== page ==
An Iowa seamstress gave birth to four boys and three girls on Wednesday, listening intently as doctors told her the condition and sex of each child. It was only the second set of septuplets known to be born alive.
Bobbi McCaughey’s septuplets, born two months early by Caesarean section, weighed from 2 pounds, 5 ounces to 3 pounds, 4 ounces. A medical team of 40 specialists helped with the delivery. All seven were in serious condition.
“All the babies are so well-grown, so well-developed, it just strikes me as a miracle,” said Dr. Paula Mahone, who helped perform the delivery at Iowa Methodist Medical Center.
It was only the second such birth in the United States. There are no known surviving sets of septuplets in the world.
The first baby - also the heaviest - was nicknamed “Hercules” because he “held all the others up” in a pyramid formation in the womb, Mahone said.
News of the delivery came from grandfather Bob Hepworth, who said his daughter was resting comfortably. “I’m probably one of the proudest grandfathers in this country at this moment,” he said.
His namesake, Kenneth Robert, was born at 12:48 p.m., weighing 3 pounds, 4 ounces. Alexis May came next at 12:49, weighing 2 pounds, 11 ounces, followed by Natalie Sue, 12:50, 2 pounds, 10 ounces; Kelsey Ann, 12:51, 2 pounds, 5 ounces; Brandon James, 12:52, 3 pounds, 3 ounces; Nathanial Roy, 12:53, 2 pounds, 14 ounces; and Joel Steven, 12:54, 2 pounds, 15 ounces.
One of the infants, Joel, was initially listed in critical condition but later was upgraded to serious. All of the babies are on ventilators.
“It is not at all unusual for babies delivered at this stage of pregnancy to be in critical condition,” said Dr. David Alexander, medical director of Blank Children’s Hospital, where the infants will be cared for. He said premature babies often need help breathing.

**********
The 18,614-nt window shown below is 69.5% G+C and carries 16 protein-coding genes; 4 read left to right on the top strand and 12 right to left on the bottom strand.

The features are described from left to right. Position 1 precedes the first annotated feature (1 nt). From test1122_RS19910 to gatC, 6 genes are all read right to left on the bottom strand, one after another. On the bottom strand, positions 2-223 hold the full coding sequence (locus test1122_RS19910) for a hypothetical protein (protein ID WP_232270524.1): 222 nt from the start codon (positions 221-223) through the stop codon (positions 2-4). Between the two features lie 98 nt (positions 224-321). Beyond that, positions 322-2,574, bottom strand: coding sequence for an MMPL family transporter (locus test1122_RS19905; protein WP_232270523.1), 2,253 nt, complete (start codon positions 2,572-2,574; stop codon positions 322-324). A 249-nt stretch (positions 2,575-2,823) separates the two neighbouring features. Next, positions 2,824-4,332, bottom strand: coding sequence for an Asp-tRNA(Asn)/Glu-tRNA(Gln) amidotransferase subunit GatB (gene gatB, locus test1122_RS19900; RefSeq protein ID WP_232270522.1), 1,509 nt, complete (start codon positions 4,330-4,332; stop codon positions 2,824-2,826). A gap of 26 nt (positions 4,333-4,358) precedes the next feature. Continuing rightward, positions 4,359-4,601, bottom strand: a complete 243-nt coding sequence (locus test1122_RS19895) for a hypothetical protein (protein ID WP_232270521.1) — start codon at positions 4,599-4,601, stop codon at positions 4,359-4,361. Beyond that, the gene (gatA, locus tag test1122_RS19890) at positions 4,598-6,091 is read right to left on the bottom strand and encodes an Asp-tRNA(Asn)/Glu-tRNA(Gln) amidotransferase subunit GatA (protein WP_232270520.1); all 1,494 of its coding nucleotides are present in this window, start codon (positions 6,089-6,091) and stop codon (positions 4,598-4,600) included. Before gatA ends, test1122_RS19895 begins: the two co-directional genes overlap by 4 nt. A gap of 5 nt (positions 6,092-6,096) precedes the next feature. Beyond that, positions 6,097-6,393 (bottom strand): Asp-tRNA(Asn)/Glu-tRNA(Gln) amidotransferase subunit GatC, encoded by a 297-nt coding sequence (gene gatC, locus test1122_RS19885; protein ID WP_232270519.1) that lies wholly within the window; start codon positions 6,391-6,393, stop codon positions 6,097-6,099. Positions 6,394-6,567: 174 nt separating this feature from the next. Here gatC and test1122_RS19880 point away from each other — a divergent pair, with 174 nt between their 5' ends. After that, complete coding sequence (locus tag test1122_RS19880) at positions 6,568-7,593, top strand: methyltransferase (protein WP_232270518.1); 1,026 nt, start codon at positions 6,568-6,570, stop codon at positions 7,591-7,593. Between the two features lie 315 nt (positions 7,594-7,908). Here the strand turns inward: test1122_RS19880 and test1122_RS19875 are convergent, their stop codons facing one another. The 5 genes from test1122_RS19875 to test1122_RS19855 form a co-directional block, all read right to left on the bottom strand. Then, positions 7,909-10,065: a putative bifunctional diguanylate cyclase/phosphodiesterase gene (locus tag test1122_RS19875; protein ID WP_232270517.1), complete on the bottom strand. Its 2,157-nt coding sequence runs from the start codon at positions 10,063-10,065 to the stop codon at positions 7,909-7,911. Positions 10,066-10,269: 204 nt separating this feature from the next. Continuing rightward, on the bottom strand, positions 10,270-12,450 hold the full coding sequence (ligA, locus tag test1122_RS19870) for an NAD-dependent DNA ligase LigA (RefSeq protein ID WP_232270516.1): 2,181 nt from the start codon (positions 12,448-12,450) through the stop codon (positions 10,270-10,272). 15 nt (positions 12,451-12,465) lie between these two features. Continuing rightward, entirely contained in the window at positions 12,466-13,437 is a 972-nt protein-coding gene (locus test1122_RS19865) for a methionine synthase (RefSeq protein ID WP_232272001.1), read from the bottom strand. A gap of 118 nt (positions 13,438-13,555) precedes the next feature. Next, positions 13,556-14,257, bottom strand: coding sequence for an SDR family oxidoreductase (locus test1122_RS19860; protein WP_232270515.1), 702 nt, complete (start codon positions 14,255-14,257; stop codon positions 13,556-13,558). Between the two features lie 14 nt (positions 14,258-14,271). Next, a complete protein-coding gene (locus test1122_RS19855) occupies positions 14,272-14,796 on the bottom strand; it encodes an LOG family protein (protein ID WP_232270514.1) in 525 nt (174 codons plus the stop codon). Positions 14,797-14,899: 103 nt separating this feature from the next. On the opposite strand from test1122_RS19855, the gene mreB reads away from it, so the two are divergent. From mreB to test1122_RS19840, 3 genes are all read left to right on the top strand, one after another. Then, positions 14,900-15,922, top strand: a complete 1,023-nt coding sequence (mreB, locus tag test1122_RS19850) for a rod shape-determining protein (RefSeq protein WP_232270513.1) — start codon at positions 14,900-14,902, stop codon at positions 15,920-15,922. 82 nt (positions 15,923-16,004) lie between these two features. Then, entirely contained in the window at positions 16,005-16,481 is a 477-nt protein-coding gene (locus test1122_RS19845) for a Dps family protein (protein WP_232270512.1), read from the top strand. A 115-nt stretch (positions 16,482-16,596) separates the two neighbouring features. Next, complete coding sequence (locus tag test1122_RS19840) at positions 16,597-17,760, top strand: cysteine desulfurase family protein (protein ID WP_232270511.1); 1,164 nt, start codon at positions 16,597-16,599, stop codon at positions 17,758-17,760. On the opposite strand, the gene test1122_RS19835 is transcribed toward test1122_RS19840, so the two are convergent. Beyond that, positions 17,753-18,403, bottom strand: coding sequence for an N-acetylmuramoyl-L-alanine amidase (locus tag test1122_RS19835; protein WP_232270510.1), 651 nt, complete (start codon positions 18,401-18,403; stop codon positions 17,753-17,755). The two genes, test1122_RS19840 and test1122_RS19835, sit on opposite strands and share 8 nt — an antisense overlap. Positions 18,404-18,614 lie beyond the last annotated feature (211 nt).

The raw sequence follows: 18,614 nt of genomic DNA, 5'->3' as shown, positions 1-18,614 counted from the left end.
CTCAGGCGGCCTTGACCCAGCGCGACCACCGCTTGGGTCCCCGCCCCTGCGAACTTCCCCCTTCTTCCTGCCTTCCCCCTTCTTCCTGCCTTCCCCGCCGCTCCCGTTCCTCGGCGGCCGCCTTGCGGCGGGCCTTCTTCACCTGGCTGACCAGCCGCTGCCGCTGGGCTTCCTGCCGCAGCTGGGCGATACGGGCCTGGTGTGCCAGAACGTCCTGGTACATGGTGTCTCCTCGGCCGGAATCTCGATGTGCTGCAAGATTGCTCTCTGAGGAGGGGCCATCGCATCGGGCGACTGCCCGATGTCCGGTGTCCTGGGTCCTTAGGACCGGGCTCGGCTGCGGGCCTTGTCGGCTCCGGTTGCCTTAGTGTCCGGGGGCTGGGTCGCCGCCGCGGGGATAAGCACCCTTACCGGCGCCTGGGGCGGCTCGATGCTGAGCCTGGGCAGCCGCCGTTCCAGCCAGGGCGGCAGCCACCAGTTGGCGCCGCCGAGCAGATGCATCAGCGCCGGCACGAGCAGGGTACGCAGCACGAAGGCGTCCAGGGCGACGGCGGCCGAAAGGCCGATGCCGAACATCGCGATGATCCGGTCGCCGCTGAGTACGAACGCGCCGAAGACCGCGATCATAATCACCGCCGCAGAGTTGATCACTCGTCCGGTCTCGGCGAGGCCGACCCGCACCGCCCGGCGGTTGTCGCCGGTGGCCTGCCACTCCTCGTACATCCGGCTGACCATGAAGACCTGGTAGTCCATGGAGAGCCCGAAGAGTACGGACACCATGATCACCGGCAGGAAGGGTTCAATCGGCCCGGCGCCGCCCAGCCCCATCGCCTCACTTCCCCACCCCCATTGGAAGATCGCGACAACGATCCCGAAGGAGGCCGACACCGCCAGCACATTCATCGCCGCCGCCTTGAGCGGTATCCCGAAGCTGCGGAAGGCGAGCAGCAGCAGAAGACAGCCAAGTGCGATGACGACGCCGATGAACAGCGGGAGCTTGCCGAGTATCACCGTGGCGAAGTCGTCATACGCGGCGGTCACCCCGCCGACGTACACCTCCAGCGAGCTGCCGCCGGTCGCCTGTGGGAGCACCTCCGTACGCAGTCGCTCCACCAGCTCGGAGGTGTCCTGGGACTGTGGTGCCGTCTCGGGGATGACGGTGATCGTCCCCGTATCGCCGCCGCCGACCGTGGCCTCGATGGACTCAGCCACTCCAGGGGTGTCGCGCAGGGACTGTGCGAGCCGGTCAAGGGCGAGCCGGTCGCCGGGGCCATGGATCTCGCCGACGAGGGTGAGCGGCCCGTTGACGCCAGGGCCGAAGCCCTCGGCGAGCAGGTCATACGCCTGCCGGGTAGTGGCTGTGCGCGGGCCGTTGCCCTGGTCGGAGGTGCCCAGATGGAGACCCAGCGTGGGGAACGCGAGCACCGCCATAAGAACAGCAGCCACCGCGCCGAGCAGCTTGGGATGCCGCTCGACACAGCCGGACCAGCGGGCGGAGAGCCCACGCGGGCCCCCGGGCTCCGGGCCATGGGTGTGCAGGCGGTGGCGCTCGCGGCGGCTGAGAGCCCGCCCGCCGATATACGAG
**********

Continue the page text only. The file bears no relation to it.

“I would ask that all believers across the world join us in praying for Bobbi and for the babies that their health will continue and only improve,” Hepworth said.
Doctors couldn’t immediately say whether any of the infants were identical.
Mrs. McCaughey, 29, gained 25 pounds during the pregnancy, or just 5 pounds more than the babies weighed.
“You have to take into account she has been in bed for a very long time and lost muscle mass,” Mahone said.
Mrs. McCaughey was given an epidural anesthetic and was alert during the delivery. Doctors told her the condition of each child.
“As we delivered each baby and saw the size of the babies and how vigorous they were, we were very, very happy,” Mahone said.
Mrs. McCaughey (pronounced McCoy) was in her 31st week of pregnancy, at least three weeks beyond the point doctors consider viable for fetuses. A typical pregnancy lasts 40 weeks.
The decision to proceed with the delivery was made Tuesday night as Mrs. McCaughey, whose due date was in mid-January, was experiencing contractions. She had been confined to a bed since the ninth week of the pregnancy and had been hospitalized since Oct. 15.
“She had had it, so we delivered,” said Dr. Karen Drake.
Mrs. McCaughey, who left her seamstress job before giving birth to her first child nearly two years ago, had been taking the fertility drug Pergonal. The drug had been prescribed because she and her husband, Kenny, had trouble conceiving daughter Mikayla, who’s almost 2 now.
The birth of septuplets is rare and serious complications are common. The only other known set to be born alive was in September in Saudi Arabia. Six of those children died, according to hospital officials there.
The last set of septuplets born in the United States was in May 1985 in Orange, Calif., to Samuel and Patricia Frustaci. In her 28th week of pregnancy, one was stillborn, three died within 19 days of birth and the remaining three had medical and developmental problems.
Multiple births typically do not go the full term, but doctors wanted Mrs. McCaughey’s pregnancy to continue for as long as possible.
In the tiny town of Carlisle, about 10 miles southeast of Des Moines, many of the 3,200 residents gathered around televisions to watch the developments Wednesday.
“It’s a double double double blessing plus one,” said Kay Thompson, a next-door neighbor of the McCaugheys.
Mrs. McCaughey and her husband, a billing clerk at an auto dealership, were advised early in the pregnancy that aborting some of the fetuses would increase the chance of survival for the others.
But McCaughey, 27, said their religious beliefs would not allow any of the fetuses to be aborted.
“God gave us those kids,” he said last month. “He wants us to raise them.”